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Minnesota Twins Talk Yesterday, 07:49 PM
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What Can Be Done to Awaken Slumbering Twins Offense?

That the Twins are playing mediocre baseball here in the early portion of the season is disappointing, but not entirely surprising. We knew this was still a young club on the rise, not a bona fide contender. Slumps and downspells are to be expected.

But it was the pitching staff that figured to take lumps. A lineup stacked with established hitters and solid depth seemed to be the least of Paul Molitor's worries.

And yet, as the Twins have fallen back into a listless spell after being revived by a five-game winning streak, it is the bats that are lagging and languishing.
Image courtesy of Rick Osentoski, USA Today
For a time, scorching hot streaks from Eduardo Escobar and Eddie Rosario served to cover up for an offense that was just never really clicking.

The Twins scored at least four runs in each of their first 11 games in May but never more than eight. We still haven't seen a double-digit run total all year. The anticipated explosiveness hasn't been there for this unit. A team that led the American League in scoring down the stretch last season entered play on Tuesday ranked 10th in runs/game and 12th in OPS.

While the AL's prime contenders are doing their things – New York, Boston, Los Angeles and Cleveland rank first through fourth in R/G – the Twins offense has sputtered, showing only sporadic flashes of its dazzling upside.

What's to be done? Well, to a large extent, all we can do is wait. If this group is gonna turn around it will be because Brian Dozier discovers his next gear, and Miguel Sano comes back to mash, and Joe Mauer finds some semblance of power, and Byron Buxton snaps out of his typical early-season funk, and Eddie Rosario settles into a sustainable approach at the plate.

History tells us at least some of these things will happen. But as the Central continues to look eminently winnable, patience is starting to wear thin. At some point the Twins need to take action in an effort to jolt this offense awake.

Here are a few options they could consider. Note that I'm not endorsing all of these solutions, only suggesting they should be on the table.

Call Up Nick Gordon and LaMonte Wade from Class-AA Chattanooga

The Twins pitching staff was in a freefall before Fernando Romero arrived on May 2nd and propelled the team to a shutout victory, snapping a losing streak and sparking a 7-1 run. Since then, the rotation and bullpen have both had a noticeably renewed swagger, and results have reflected it.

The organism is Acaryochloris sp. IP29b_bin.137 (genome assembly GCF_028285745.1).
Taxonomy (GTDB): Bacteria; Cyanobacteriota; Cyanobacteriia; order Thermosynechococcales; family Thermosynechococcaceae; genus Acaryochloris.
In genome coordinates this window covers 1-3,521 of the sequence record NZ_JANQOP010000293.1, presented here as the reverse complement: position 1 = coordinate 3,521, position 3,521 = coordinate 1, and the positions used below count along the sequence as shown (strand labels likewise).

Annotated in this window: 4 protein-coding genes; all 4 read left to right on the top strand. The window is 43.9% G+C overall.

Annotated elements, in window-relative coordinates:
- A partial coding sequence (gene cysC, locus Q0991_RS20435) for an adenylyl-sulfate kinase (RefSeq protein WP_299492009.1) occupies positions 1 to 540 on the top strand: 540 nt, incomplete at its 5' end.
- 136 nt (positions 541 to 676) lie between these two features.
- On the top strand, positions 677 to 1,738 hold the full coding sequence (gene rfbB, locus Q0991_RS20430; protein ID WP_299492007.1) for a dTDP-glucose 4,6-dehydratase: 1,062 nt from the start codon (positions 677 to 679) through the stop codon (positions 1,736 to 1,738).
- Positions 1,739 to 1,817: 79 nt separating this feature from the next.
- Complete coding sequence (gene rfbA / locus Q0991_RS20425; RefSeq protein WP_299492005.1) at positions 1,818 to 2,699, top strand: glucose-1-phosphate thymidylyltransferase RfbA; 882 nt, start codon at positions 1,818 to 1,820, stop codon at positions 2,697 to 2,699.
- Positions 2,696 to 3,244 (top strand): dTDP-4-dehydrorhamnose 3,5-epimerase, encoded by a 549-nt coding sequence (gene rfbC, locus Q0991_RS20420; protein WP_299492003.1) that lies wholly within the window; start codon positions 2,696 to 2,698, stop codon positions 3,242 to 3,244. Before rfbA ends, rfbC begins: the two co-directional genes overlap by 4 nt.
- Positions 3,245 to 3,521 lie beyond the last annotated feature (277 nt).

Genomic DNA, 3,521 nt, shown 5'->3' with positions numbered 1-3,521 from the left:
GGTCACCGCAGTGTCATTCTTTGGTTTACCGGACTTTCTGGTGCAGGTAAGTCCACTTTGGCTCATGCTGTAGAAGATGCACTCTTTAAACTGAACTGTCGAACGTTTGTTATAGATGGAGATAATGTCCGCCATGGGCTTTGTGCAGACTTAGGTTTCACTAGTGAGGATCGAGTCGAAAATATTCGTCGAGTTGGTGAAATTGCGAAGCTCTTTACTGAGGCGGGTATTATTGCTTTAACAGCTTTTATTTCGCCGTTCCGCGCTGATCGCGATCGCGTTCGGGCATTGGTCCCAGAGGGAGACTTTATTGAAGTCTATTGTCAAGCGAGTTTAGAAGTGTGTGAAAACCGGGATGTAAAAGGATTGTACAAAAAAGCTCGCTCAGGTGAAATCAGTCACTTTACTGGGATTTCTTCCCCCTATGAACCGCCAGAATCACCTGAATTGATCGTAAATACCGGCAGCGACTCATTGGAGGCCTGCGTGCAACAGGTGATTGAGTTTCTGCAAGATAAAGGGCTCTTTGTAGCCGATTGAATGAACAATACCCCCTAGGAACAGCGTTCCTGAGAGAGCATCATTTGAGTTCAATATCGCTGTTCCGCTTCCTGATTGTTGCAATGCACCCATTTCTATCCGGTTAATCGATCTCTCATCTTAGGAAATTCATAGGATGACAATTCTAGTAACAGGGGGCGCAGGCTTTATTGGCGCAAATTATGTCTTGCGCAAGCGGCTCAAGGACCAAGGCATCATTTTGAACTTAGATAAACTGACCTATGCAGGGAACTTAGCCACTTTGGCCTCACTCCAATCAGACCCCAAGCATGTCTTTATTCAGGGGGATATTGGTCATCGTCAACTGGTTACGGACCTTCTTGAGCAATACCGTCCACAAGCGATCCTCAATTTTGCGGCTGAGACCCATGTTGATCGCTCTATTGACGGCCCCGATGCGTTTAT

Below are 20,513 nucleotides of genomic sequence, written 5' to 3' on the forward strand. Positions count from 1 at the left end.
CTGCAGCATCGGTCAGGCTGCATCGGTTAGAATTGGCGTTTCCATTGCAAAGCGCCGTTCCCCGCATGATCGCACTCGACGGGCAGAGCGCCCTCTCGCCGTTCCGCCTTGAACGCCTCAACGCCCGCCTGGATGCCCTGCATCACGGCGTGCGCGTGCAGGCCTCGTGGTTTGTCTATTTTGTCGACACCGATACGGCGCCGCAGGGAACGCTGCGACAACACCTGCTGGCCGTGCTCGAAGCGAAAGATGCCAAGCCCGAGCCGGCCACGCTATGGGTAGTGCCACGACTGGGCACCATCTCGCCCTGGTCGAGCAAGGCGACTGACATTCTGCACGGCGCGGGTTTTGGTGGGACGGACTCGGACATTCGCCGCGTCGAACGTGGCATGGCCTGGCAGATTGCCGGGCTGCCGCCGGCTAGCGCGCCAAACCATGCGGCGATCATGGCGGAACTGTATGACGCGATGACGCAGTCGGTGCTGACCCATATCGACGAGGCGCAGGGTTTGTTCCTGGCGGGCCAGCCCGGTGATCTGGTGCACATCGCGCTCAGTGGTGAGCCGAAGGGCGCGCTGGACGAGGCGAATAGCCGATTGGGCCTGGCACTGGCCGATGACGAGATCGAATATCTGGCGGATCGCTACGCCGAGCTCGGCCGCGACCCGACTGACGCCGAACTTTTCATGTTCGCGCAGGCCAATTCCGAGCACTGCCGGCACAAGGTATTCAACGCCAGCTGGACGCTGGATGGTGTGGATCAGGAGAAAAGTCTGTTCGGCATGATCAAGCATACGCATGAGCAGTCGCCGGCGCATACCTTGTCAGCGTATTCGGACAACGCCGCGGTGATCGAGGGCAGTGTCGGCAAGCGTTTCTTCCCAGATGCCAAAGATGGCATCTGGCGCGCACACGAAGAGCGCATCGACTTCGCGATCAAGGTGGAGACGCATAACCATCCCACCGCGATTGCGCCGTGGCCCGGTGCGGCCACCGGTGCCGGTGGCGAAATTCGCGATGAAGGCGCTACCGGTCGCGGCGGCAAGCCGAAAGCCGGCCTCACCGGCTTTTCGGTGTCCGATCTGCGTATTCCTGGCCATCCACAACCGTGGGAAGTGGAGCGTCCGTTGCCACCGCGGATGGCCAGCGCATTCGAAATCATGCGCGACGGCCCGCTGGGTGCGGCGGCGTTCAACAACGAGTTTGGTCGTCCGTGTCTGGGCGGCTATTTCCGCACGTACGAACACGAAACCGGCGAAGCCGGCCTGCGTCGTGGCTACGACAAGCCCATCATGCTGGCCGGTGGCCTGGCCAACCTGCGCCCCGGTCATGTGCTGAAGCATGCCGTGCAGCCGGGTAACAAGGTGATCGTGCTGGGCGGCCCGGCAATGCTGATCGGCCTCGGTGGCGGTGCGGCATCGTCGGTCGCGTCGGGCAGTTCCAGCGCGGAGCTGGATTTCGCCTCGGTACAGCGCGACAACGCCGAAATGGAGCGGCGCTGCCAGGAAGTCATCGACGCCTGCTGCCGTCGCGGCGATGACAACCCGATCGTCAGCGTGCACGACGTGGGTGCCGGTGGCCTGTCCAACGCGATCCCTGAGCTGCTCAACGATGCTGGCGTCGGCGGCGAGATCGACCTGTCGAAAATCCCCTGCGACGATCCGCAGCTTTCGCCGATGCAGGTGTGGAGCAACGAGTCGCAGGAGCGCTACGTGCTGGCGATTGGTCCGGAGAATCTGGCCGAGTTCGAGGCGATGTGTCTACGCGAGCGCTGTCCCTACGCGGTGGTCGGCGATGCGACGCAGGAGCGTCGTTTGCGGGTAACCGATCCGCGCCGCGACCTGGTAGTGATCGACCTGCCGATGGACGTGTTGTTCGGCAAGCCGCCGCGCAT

It's not a simple cause-and-effect, but there is something to be said about the contagious energy that a talented and highly motivated young talent can infuse.

Granted, Romero was in Triple-A and not Double-A, but the argument can easily be made that Gordon and Wade should've started in Rochester as well. At Chattanooga, 22-year-old shortstop Gordon entered play Tuesday slashing .350/.392/.526 while the 24-year-old outfielder Wade was at .300/.401/.442.

Both prospects need to be added to the 40-man roster, complicating matters, but each offers something the Twins could really use. Gordon brings sneaky power from a wiry athletic frame and would represent a big upgrade over the scuffling Ehire Adrianza (whose play has arguably earned him a DFA). Wade is one of the most disciplined hitters in the system and has consistently been a .400 OBP guy in the minors.

These are the two most MLB-ready hitting prospects in the high minors, and each has been making his case since spring training, where Gordon batted .417 and Wade had a .441 OBP.

Option Byron Buxton to Triple-A

As much as Molitor – and all of us, really – would love to believe otherwise, it's clear that Buxton is not a naturally adept hitter who can quickly acclimate and get rolling at the plate. Not at this stage of his career anyway.

Despite his tremendous finish in 2017, the center fielder once again came out of the gates flat this season. Then he had a bout with migraines. Then he broke his toe. Now, the Twins have curiously activated him directly from the disabled list, so he can try and play with a bum digit and a month's worth of rust.

I guess we shouldn't be surprised by the outcome. Since returning, Buxton has been at his worst offensively, which is an exceedingly low bar. In five games, he is 2-for-16 with six strikeouts. The two hits, while both big, came in the form of a bloop double off the end of the bat and a bunt single that traveled five feet.

Even with a bad toe, Buxton's defense is irreplaceable, and he's probably just as well trying to solve his hitting woes against MLB pitching. But if you're looking to quickly jump-start the lineup, there's no more obvious candidate for removal. He has been an almost automatic out.

To replace him, you could call up Wade and shift Rosario or Max Kepler to center. Or you could call up Ryan LaMarre or Jake Cave or Zack Granite from Rochester as short-term plugs.

Acquire a Catcher